Health and the Environment in North Carolina

Blog | September 18, 2018


This time of year, it’s hard not to think about the effect of the environment on the health of people. Fires have ravaged communities from Greece to California, while heat waves and tropical storms affect various parts of the country, and the impact of Hurricane Florence continues to be felt here in North Carolina. These events often lead to public conversations about the human toll of natural disasters as well as humans’ impact on the climate. In the latest issue of the North Carolina Medical Journal, contributors take a more micro approach, examining the impact of the air we breathe and the water we drink on the workings of our bodies.


North Carolina researchers and policymakers play a unique role in environmental health. The state is home to the National Institutes of Environmental Health, the air pollution research labs of the US Environmental Protection Agency, and the University of North Carolina at Chapel Hill, Duke University, and RTI International all have units dedicated to studying and improving environmental health. Many North Carolina institutions are involved in a worldwide initiative to reduce the 12.6 million annual deaths caused by environmental impacts, primarily air pollution.


“We hope that North Carolina physicians, communities, and residents can work together to address these issues in our state, and that this volume of the NCMJ can contribute by providing information on the current status of the impact of the environment on our health,” write guest editors Dr. H. Kim Lyerly of Duke and David B. Peden of UNC.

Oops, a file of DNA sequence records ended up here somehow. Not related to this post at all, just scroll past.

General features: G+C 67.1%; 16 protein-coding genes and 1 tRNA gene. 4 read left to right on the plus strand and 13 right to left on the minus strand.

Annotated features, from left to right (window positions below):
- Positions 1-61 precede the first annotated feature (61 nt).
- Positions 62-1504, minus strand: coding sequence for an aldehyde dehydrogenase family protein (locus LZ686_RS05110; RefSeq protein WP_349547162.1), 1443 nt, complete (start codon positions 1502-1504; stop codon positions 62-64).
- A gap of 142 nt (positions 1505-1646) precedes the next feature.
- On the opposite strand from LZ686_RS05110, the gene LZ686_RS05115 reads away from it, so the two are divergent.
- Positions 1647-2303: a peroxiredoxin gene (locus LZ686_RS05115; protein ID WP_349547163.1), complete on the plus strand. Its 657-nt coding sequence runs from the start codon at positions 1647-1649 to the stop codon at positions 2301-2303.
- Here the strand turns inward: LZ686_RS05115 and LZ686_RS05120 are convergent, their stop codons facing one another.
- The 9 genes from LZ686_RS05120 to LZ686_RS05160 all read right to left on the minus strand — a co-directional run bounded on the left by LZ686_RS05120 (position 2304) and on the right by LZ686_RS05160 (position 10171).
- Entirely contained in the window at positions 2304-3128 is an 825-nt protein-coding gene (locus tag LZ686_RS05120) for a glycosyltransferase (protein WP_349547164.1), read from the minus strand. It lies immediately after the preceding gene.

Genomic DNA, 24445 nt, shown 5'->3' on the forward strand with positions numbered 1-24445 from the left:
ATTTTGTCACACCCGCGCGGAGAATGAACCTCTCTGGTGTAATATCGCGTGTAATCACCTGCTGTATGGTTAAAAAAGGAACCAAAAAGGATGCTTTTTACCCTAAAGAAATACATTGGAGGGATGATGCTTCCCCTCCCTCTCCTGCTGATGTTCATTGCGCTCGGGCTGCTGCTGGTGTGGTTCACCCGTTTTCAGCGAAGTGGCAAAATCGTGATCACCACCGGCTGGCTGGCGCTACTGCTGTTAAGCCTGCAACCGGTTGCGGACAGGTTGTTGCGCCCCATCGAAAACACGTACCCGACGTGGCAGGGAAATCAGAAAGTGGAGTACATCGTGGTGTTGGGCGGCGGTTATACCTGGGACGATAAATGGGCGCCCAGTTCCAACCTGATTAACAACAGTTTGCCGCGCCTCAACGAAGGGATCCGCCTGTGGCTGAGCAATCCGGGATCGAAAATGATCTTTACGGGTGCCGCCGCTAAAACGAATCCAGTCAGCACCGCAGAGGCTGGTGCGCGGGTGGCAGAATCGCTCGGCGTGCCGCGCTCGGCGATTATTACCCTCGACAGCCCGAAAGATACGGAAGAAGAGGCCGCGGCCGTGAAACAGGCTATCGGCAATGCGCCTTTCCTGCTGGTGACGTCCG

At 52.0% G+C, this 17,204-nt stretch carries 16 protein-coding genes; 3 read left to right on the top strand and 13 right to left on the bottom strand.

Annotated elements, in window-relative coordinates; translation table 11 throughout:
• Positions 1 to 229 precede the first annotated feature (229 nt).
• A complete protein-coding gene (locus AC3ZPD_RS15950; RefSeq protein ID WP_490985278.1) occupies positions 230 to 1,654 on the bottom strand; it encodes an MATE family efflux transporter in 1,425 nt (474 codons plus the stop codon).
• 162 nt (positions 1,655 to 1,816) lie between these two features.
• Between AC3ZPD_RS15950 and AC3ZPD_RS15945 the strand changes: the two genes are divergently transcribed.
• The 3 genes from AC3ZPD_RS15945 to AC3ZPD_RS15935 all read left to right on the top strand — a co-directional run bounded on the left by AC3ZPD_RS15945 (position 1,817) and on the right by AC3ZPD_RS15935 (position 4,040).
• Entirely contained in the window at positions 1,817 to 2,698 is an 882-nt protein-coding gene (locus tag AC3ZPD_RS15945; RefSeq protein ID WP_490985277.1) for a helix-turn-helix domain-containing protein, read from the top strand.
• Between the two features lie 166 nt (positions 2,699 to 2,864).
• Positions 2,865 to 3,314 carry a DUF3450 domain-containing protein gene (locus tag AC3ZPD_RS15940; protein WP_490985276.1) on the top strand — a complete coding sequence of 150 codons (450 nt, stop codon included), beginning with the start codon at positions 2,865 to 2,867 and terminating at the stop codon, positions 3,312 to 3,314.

Sponsored by Clean Air Carolina and the Duke University Environmental Health Scholars Program, the issue includes three original articles and a host of commentaries and sidebars covering everything from the impact of concentrated animal feeding operations on rural residents, to unexpected sources and effects of pollution, to local and statewide programs aimed at improving air and water quality.


Here’s what else to expect from the Environmental Health issue of the NCMJ:


Original Scientific Articles:

Climate Change and Public Health through the Lens of Rural, Eastern North Carolina by Gregory D. Kearney, Katherine Jones, Ronny A. Bell, Marian Swinker, and Thomas R. Allen

Mortality and Health Outcomes in North Carolina Communities Located in Close Proximity to Hog Concentrated Animal Feeding Operations by Julia Kravchenko, Sung Han Rhew, Igor Akushevich, Pankaj Agarwal, and H. Kim Lyerly

The Impact of Coal-Powered Electrical Plants and Coal Ash Impoundments on the Health of Residential Communities by Julia Kravchenko and H. Kim Lyerly



Commentaries and Sidebars:

Ambient Air Quality and Cardiovascular Health: Translation of Environmental Research for Public Health and Clinical Care by Wayne E. Cascio and Thomas C. Long

The Unexpected Health Effects of Air Pollution by David B. Peden

Safeguarding Children’s Health: Time to Enact a Health-Based Standard and Comprehensive Testing, Mitigation, and Communication Protocol for Lead in Drinking Water by Jennifer Hoponick Redmon, Jacqueline MacDonald Gibson, Anna M. Aceituno, Katherine P. Woodward, and Keith E. Levine

Emerging Contaminants and Environmental Health by A. Stanley Meiburg

On the Front Lines of Climate Health Effects in North Carolina by Lauren Thie and Kimberly Thigpen Tart

Heat Exposure and Health Impacts in North Carolina by Margaret Kovach Sugg

Connecting Environmental Justice and Community Health Hog Production in North Carolina by Virginia T. Guidry, Sarah M. Rhodes, Courtney Woods, Devon J. Hall, and Jessica L. Rinsky

The Health Impacts of Environmental Policy: The North Carolina Clean Smokestacks Act by Julia Kravchenko, H. Kim Lyerly, and William Ross

Clean Construction Practices at Hospitals Improve Public Health by Rachel McIntosh-Kastrinsky and Tom Zweng




Tar Heel Footprints in Health Care: Dr. Bob Parr Takes the Lead in Tracking Pollution by Rachel McIntosh-Kastrinsky

Philanthropy Profile: Protecting North Carolina’s Health by Investing in a Healthy Environment by June Blotnick

Running the Numbers: Trends in Lead Poisoning Prevention Data for Children Aged < 6 Years in North Carolina by Kim Angelon-Gaetz and Ann Newman Chelminski